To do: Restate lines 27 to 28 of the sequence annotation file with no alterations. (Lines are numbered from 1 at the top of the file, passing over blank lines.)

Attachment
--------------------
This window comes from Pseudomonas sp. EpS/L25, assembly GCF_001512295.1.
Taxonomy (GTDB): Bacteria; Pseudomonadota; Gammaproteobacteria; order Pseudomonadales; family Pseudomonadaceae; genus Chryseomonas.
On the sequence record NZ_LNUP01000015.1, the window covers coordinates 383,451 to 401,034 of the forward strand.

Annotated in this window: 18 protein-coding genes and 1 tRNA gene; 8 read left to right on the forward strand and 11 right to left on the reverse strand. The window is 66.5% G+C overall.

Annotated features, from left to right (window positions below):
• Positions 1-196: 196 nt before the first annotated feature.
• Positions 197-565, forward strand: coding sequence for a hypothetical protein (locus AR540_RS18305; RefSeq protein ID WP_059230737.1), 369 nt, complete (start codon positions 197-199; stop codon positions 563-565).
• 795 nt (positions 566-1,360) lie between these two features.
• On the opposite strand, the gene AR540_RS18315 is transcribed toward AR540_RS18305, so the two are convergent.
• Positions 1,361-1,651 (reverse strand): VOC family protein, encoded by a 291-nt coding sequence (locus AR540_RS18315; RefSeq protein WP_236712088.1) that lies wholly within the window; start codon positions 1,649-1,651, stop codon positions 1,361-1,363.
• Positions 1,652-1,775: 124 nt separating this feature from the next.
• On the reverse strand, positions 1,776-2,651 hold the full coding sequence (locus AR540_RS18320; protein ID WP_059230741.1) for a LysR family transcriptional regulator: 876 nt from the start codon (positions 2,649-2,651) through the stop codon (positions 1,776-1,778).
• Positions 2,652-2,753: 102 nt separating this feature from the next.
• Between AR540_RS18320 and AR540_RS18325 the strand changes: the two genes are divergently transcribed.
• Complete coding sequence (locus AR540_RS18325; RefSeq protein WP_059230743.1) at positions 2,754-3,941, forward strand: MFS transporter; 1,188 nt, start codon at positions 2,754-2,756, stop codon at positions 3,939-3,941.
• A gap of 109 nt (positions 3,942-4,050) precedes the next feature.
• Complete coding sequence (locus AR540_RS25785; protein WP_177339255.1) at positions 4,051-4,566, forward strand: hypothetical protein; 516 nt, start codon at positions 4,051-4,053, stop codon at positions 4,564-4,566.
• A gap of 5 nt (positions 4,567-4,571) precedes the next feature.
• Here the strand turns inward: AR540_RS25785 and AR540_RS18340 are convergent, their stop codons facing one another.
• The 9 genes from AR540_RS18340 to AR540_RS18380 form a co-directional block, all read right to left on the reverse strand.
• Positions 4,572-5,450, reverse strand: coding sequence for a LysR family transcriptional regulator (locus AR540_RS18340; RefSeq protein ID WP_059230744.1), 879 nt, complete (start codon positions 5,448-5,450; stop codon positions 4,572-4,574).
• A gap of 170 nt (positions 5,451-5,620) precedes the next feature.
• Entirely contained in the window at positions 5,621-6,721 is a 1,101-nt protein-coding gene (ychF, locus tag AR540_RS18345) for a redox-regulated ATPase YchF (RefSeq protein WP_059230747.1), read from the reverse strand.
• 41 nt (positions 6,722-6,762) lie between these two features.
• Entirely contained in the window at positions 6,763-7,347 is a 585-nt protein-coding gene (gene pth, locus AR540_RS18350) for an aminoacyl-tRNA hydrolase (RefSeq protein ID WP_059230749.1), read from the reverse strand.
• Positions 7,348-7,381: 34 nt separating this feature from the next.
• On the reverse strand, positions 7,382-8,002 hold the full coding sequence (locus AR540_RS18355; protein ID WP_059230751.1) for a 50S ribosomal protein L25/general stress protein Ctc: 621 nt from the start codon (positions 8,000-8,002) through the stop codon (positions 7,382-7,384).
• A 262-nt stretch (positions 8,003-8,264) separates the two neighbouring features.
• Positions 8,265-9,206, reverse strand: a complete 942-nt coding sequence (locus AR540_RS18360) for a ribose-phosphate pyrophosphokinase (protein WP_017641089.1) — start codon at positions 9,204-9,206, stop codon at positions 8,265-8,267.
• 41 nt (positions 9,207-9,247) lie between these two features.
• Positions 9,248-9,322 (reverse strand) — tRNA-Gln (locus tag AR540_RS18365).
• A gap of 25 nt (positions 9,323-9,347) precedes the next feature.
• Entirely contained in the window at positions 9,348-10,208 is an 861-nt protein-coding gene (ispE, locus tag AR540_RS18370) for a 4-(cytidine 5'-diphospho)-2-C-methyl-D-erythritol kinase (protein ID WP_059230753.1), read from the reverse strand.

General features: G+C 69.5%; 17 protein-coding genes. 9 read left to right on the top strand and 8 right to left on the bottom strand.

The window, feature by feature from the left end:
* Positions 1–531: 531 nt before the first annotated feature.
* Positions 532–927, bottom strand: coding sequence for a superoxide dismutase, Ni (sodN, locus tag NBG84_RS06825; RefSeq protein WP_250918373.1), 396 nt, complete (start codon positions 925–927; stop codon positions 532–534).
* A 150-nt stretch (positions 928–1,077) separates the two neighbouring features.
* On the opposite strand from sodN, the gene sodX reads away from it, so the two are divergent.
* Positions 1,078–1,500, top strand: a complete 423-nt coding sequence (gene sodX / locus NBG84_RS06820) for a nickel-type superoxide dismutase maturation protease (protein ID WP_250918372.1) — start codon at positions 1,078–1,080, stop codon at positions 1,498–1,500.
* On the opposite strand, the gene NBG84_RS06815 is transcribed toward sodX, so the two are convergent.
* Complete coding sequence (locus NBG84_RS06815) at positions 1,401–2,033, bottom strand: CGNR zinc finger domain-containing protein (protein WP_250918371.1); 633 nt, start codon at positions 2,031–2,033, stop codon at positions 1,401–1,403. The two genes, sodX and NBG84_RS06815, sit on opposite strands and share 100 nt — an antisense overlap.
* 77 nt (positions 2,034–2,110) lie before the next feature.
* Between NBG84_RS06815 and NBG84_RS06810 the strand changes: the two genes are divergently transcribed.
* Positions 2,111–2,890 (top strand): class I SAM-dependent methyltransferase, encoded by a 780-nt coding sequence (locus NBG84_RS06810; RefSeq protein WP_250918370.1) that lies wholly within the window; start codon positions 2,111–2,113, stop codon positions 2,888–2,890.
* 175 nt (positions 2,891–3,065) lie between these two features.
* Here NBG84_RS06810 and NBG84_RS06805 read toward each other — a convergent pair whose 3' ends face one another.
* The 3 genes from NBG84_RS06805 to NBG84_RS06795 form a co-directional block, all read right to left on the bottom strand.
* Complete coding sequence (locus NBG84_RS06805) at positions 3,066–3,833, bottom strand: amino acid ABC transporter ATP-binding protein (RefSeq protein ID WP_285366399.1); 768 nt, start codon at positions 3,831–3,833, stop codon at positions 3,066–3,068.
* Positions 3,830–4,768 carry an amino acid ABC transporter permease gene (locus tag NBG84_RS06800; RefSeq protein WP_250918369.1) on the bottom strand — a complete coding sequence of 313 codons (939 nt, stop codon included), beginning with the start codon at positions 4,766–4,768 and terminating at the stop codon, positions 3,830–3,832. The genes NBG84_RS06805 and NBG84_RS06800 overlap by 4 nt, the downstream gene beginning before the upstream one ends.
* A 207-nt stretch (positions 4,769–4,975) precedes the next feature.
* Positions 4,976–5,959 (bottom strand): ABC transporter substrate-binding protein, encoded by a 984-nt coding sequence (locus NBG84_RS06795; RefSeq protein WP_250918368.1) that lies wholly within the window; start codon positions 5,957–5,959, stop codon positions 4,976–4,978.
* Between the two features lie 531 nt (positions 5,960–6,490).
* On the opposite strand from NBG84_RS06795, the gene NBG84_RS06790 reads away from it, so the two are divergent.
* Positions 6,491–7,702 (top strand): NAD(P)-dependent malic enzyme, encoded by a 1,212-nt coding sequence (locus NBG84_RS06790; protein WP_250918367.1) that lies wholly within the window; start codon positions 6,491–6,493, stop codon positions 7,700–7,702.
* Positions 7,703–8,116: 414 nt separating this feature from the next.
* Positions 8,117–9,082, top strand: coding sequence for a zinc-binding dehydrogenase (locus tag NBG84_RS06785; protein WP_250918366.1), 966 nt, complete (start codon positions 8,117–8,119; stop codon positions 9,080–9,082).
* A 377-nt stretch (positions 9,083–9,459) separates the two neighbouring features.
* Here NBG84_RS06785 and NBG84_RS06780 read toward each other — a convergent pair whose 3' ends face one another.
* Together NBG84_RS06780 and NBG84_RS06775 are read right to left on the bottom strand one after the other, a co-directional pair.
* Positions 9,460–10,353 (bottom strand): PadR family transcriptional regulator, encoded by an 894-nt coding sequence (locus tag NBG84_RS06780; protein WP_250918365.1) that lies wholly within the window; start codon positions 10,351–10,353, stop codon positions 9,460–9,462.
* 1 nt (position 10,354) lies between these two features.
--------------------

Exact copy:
• On the reverse strand, positions 7,382-8,002 hold the full coding sequence (locus AR540_RS18355; protein ID WP_059230751.1) for a 50S ribosomal protein L25/general stress protein Ctc: 621 nt from the start codon (positions 8,000-8,002) through the stop codon (positions 7,382-7,384).
• A 262-nt stretch (positions 8,003-8,264) separates the two neighbouring features.